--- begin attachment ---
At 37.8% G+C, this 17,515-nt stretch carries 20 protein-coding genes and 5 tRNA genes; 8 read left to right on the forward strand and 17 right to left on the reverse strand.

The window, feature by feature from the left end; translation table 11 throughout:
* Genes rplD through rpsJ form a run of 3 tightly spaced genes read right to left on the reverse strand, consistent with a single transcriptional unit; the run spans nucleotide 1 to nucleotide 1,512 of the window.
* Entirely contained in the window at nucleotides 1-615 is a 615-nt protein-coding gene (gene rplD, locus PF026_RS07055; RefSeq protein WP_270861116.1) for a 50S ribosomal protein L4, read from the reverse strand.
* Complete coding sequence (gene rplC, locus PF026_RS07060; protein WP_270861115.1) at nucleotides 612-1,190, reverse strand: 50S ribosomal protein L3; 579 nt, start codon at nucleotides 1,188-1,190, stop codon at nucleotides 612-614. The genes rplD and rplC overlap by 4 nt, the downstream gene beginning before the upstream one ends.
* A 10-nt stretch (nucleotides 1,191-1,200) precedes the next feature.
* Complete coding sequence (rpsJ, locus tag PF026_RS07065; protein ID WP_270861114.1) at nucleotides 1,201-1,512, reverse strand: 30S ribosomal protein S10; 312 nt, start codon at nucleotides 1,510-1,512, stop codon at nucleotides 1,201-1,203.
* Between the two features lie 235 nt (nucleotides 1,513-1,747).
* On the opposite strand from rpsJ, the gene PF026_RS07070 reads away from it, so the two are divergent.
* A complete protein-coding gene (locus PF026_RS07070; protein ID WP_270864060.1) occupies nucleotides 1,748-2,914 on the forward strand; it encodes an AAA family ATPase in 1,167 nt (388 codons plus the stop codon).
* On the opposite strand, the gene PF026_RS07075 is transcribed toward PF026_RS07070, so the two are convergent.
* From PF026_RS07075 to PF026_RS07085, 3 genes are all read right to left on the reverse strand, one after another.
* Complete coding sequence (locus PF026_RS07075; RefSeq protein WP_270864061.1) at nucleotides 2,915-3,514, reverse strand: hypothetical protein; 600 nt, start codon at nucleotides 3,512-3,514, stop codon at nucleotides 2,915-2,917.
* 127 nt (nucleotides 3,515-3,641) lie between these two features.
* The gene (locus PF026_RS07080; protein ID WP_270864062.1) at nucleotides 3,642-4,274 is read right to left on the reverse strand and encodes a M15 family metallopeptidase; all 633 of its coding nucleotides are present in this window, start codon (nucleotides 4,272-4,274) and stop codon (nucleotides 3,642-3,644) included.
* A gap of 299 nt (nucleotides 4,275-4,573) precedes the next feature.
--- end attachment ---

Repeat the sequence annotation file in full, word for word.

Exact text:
At 37.8% G+C, this 17,515-nt stretch carries 20 protein-coding genes and 5 tRNA genes; 8 read left to right on the forward strand and 17 right to left on the reverse strand.

The window, feature by feature from the left end; translation table 11 throughout:
* Genes rplD through rpsJ form a run of 3 tightly spaced genes read right to left on the reverse strand, consistent with a single transcriptional unit; the run spans nucleotide 1 to nucleotide 1,512 of the window.
* Entirely contained in the window at nucleotides 1-615 is a 615-nt protein-coding gene (gene rplD, locus PF026_RS07055; RefSeq protein WP_270861116.1) for a 50S ribosomal protein L4, read from the reverse strand.
* Complete coding sequence (gene rplC, locus PF026_RS07060; protein WP_270861115.1) at nucleotides 612-1,190, reverse strand: 50S ribosomal protein L3; 579 nt, start codon at nucleotides 1,188-1,190, stop codon at nucleotides 612-614. The genes rplD and rplC overlap by 4 nt, the downstream gene beginning before the upstream one ends.
* A 10-nt stretch (nucleotides 1,191-1,200) precedes the next feature.
* Complete coding sequence (rpsJ, locus tag PF026_RS07065; protein ID WP_270861114.1) at nucleotides 1,201-1,512, reverse strand: 30S ribosomal protein S10; 312 nt, start codon at nucleotides 1,510-1,512, stop codon at nucleotides 1,201-1,203.
* Between the two features lie 235 nt (nucleotides 1,513-1,747).
* On the opposite strand from rpsJ, the gene PF026_RS07070 reads away from it, so the two are divergent.
* A complete protein-coding gene (locus PF026_RS07070; protein ID WP_270864060.1) occupies nucleotides 1,748-2,914 on the forward strand; it encodes an AAA family ATPase in 1,167 nt (388 codons plus the stop codon).
* On the opposite strand, the gene PF026_RS07075 is transcribed toward PF026_RS07070, so the two are convergent.
* From PF026_RS07075 to PF026_RS07085, 3 genes are all read right to left on the reverse strand, one after another.
* Complete coding sequence (locus PF026_RS07075; RefSeq protein WP_270864061.1) at nucleotides 2,915-3,514, reverse strand: hypothetical protein; 600 nt, start codon at nucleotides 3,512-3,514, stop codon at nucleotides 2,915-2,917.
* 127 nt (nucleotides 3,515-3,641) lie between these two features.
* The gene (locus PF026_RS07080; protein ID WP_270864062.1) at nucleotides 3,642-4,274 is read right to left on the reverse strand and encodes a M15 family metallopeptidase; all 633 of its coding nucleotides are present in this window, start codon (nucleotides 4,272-4,274) and stop codon (nucleotides 3,642-3,644) included.
* A gap of 299 nt (nucleotides 4,275-4,573) precedes the next feature.